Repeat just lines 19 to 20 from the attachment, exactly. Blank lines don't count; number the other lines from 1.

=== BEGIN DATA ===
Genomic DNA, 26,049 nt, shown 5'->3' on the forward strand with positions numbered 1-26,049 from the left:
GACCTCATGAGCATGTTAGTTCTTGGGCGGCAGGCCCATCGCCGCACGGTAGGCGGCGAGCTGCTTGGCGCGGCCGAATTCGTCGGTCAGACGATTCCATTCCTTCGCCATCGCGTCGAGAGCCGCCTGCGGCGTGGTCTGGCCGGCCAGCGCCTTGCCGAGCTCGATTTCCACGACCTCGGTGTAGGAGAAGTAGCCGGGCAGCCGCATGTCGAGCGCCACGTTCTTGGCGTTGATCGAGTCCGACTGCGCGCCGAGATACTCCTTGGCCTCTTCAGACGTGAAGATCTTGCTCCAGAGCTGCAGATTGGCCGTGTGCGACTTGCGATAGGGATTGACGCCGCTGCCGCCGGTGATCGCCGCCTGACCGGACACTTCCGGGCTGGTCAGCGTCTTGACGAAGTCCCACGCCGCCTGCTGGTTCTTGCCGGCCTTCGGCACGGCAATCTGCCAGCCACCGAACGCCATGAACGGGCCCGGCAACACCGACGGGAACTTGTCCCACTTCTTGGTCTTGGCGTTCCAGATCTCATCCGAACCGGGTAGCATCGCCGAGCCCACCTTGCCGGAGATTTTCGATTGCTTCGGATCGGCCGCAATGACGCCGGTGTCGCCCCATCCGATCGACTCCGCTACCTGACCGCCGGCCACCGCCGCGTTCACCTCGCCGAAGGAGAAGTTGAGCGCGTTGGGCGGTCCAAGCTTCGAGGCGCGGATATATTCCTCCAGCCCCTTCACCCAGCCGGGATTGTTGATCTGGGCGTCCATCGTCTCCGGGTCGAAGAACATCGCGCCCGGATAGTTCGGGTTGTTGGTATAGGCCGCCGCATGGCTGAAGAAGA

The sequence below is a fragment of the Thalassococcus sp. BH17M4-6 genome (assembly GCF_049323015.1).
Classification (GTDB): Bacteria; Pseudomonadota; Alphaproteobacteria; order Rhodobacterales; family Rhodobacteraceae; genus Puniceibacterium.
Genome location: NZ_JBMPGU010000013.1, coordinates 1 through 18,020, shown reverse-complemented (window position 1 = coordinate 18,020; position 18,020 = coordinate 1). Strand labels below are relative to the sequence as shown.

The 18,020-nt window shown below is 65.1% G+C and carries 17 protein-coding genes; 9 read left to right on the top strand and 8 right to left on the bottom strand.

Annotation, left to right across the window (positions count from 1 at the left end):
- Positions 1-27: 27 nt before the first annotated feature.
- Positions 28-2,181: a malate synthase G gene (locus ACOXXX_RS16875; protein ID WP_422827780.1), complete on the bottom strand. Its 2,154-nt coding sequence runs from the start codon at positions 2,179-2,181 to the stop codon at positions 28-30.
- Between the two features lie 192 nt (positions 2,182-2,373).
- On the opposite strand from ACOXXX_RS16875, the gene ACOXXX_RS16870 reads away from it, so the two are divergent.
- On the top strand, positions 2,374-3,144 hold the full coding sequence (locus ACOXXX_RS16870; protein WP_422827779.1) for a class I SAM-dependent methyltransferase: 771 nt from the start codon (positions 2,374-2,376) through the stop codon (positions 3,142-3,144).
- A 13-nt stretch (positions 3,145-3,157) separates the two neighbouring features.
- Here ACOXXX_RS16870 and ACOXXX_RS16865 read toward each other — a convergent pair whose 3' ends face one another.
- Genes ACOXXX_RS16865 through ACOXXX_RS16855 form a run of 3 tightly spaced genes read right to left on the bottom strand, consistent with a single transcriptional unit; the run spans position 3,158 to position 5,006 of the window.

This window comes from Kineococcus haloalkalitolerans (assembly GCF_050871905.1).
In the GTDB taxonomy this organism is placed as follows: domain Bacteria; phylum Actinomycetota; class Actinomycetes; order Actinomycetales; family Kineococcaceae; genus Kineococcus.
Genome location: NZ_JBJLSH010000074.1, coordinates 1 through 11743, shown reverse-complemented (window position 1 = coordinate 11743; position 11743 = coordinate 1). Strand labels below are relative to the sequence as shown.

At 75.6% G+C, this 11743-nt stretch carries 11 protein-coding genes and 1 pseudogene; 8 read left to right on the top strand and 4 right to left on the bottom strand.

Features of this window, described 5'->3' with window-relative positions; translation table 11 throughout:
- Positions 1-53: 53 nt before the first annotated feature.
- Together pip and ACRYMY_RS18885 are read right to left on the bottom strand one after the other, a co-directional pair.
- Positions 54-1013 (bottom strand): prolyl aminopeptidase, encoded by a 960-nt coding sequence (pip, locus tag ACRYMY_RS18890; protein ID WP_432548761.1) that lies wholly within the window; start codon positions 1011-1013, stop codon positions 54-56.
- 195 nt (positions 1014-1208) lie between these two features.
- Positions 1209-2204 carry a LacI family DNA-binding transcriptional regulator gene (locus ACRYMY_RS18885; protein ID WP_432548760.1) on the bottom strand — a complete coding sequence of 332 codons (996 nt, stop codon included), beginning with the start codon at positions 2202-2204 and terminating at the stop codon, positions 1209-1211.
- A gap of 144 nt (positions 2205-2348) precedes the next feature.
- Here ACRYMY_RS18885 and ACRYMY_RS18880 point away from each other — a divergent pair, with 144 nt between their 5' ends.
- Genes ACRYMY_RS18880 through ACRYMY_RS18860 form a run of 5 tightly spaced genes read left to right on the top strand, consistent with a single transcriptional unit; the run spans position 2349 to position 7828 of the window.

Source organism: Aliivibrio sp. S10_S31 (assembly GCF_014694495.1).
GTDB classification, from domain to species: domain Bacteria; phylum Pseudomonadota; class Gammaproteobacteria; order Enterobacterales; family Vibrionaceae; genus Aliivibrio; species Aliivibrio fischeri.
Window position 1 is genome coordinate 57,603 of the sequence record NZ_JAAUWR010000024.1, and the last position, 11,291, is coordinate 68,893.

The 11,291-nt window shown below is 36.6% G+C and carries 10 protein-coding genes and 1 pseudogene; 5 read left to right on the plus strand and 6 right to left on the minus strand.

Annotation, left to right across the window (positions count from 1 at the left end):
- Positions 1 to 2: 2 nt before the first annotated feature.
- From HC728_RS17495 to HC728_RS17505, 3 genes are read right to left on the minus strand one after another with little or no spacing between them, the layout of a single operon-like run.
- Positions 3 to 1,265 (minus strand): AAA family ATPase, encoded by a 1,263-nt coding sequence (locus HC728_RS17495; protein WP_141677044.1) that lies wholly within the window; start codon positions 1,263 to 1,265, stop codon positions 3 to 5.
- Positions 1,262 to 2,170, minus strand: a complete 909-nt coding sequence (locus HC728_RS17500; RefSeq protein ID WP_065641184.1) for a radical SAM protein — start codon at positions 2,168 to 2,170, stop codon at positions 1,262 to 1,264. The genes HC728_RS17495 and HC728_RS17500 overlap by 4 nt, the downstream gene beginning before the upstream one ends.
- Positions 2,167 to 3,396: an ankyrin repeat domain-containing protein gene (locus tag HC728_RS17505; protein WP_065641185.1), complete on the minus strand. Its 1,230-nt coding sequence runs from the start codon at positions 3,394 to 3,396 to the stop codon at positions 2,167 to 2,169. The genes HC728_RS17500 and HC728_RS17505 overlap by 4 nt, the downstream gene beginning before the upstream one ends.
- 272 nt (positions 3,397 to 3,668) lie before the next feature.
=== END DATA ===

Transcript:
At 75.6% G+C, this 11743-nt stretch carries 11 protein-coding genes and 1 pseudogene; 8 read left to right on the top strand and 4 right to left on the bottom strand.

Features of this window, described 5'->3' with window-relative positions; translation table 11 throughout: